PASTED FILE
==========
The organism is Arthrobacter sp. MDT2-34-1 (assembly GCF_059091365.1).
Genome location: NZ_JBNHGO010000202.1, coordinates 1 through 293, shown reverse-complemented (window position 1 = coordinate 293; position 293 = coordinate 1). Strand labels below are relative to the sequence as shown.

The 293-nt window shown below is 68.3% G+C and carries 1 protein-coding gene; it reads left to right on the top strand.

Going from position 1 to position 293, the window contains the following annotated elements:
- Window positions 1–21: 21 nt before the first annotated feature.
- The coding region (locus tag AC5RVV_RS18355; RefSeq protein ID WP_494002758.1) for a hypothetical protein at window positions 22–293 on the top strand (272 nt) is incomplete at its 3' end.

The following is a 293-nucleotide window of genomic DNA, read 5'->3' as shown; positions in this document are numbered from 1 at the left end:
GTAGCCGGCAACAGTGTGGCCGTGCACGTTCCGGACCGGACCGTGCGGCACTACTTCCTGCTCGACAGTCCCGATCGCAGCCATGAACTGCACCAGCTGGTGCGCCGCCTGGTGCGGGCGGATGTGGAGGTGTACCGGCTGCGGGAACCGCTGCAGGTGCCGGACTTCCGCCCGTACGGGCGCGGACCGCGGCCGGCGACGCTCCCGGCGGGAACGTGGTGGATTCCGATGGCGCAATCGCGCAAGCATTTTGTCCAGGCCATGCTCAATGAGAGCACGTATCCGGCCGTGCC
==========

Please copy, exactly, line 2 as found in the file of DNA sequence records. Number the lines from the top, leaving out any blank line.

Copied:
Genome location: NZ_JBNHGO010000202.1, coordinates 1 through 293, shown reverse-complemented (window position 1 = coordinate 293; position 293 = coordinate 1). Strand labels below are relative to the sequence as shown.